Solvent Extraction: Method, Factors Affecting Solvent Extraction, Applications

Solvent extraction

Solvent extraction, also known as liquid-liquid extraction (LLE) and partitioning, is a technique for separating chemicals based on their relative solubilities in two immiscible liquids. Immiscible liquids are those that do not mix and split into layers when agitated together. Typically, these liquids are water and an organic solvent.

Solvent extraction is the process by which a chemical transfers from one solvent to another due to the difference in solubility or distribution coefficient between these two immiscible (or marginally soluble) solvents. It is a quantitative separation method for chemicals.

What is solvent extraction?

 Liquid-liquid extraction is the extraction of material from one liquid phase into another. The Solvent Extraction (S.E.) procedure was initially created as an analytical chemistry tool. This method has the potential to virtually separate every metallic element in the periodic table. S.E. was originally employed to separate nuclear and rare earth elements in the 1940s. However, the availability of low-cost, effective reagents prompted the development of large-scale S.E. techniques for extracting non-ferrous metals from hydrometallurgical leach liquors.

The distribution concept is most commonly used in solvent extraction, which is commonly used in laboratories or large-scale production. Organic molecules are far more soluble in organic solvents such as benzene, chloroform, and ether than in water, while these solvents are insoluble in water.

By adding benzene, chloroform, and other solvents, organic compounds can be easily separated from the mixture with inorganic chemicals in aqueous media. When shaken, these divide into two layers. Because organic molecules have a distribution ratio that favors the benzene phase, more of them would enter into a non-aqueous layer. Finally, the non-aqueous layer is removed and the refined chemical is distilled. It is essential in organic synthesis. This technique is preferred for separating or refining organic compounds with low boiling points or that are thermally unstable.

Principle of the solvent extraction process

The principle of solvent extraction follows the Nernst distribution law or partition law, which states that when a solute particle is distributed in two solvents, it is also distributed in a fixed ratio regardless of the solute present.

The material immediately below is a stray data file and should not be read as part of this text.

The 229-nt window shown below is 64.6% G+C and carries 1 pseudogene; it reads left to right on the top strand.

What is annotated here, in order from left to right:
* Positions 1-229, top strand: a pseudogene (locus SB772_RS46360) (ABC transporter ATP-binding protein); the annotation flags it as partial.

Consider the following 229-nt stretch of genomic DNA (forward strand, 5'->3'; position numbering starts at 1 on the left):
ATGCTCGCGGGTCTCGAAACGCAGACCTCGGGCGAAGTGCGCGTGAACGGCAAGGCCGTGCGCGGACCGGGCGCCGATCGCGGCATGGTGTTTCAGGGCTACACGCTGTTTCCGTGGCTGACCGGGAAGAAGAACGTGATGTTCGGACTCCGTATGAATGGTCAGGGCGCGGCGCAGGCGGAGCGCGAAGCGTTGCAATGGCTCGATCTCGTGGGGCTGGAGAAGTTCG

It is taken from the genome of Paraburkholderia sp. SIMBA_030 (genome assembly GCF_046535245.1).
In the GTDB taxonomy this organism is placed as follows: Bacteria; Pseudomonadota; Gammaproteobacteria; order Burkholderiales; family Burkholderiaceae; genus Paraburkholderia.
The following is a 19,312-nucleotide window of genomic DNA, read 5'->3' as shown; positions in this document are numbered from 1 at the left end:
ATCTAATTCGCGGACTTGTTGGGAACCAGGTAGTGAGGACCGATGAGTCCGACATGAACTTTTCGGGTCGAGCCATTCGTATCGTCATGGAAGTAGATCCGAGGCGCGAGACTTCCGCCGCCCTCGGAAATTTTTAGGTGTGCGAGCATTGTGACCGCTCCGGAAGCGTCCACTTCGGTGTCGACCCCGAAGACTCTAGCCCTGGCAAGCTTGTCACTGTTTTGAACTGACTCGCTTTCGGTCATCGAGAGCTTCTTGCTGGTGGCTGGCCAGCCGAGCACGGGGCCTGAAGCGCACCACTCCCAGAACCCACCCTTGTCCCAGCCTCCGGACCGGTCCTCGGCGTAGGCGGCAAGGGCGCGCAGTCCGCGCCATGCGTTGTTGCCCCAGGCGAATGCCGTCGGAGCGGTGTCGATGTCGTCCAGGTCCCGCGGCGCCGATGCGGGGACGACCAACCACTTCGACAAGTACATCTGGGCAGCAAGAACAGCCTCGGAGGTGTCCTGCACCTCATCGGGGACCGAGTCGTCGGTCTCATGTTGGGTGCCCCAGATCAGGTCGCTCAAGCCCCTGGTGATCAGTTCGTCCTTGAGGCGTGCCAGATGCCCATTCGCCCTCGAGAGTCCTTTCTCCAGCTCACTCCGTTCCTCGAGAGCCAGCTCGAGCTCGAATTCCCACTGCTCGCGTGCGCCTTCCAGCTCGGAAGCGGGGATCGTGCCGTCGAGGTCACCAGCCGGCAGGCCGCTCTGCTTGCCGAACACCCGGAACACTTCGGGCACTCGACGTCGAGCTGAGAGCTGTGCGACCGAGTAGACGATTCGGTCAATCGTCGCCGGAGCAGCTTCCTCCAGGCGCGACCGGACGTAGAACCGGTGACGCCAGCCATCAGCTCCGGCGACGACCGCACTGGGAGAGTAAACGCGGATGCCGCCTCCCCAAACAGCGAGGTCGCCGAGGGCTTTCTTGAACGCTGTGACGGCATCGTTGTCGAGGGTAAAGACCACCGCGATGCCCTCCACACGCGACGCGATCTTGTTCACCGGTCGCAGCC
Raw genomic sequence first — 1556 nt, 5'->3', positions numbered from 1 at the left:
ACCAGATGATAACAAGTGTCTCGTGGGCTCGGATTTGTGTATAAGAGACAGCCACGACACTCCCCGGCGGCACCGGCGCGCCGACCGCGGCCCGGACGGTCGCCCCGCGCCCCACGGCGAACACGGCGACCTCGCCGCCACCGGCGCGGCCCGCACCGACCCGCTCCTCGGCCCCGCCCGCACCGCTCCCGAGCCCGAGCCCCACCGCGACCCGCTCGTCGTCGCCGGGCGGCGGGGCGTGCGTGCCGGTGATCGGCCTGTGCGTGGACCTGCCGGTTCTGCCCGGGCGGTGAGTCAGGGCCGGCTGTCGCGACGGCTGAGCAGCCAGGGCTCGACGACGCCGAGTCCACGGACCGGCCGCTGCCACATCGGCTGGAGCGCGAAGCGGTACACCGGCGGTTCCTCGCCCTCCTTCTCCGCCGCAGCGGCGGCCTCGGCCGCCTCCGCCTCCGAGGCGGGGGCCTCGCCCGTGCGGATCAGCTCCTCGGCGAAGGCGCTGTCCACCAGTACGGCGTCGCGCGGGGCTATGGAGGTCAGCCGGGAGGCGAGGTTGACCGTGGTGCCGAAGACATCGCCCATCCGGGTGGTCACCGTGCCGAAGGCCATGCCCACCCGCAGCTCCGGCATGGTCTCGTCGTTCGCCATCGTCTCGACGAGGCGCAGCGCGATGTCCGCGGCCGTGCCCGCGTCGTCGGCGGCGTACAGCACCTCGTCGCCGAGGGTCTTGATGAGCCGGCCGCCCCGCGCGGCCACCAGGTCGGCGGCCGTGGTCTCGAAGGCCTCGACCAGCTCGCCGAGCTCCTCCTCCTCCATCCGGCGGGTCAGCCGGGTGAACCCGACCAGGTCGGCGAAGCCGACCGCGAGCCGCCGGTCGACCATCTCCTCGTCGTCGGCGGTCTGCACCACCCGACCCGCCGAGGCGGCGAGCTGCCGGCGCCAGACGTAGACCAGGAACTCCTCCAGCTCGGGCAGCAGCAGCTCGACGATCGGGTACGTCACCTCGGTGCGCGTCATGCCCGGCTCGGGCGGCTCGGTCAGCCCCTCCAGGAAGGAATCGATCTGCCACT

If two solvents are immiscible with one another, the desired solute may be soluble in both, but the degree of solubility may differ. When solutions of a certain solute in two immiscible solvents (say, aqueous and organic solvents) are mixed, the solute distributes itself from one phase to the other in a fixed ratio. This is the fundamental principle of solvent extraction.

If x1 is the concentration of solute in Phase 1 (organic phase) and x2 is the concentration of salute in Phase 2 (aqueous phase), the distribution coefficient is given by x1/x2.

Distribution coefficient KD = x1/x2

This law provides the best outcomes when used in the following circumstances:

At the same temperature

 For dilute solution.

The molecular state of the solute is the same in both phases

  • It should be noted that the law makes no consideration for the actions of diverse species.
  • As a result, it is only applicable for very dilute solutions where the activity ratio approaches unity.
  • This Law does not apply if any of the distributing species dissociates or associates during either phase.

Distribution coefficient

Solutes frequently dissolve in part into both layers when a solution is placed in a separatory funnel and agitated with an immiscible solvent. The components are said to “partition” or “distribute themselves” between the two layers. When equilibrium is reached, the ratio of solute concentration in each layer is constant for each system, and this can be represented by a value K, which is known as the partition coefficient or distribution coefficient.

KD = Organic phase molarity / aqueous phase molarity

In practice, the solute frequently exits in two immiscible phases due to polymerization, ionization, and complexation, hence the partition coefficient is utilized to define the ratio.

Let’s use ammonia as an example, which may be dissolved in two immiscible solvents, to better understand the distribution of the solute in two solvents. Both ammonia solutions with varying ammonia concentrations are placed in a separating funnel. As solvents are immiscible, they form two distinct layers. The separating funnel is then thoroughly agitated, and the ammonia, which is soluble in both metals ents, begins to migrate across the phases to achieve equilibrium.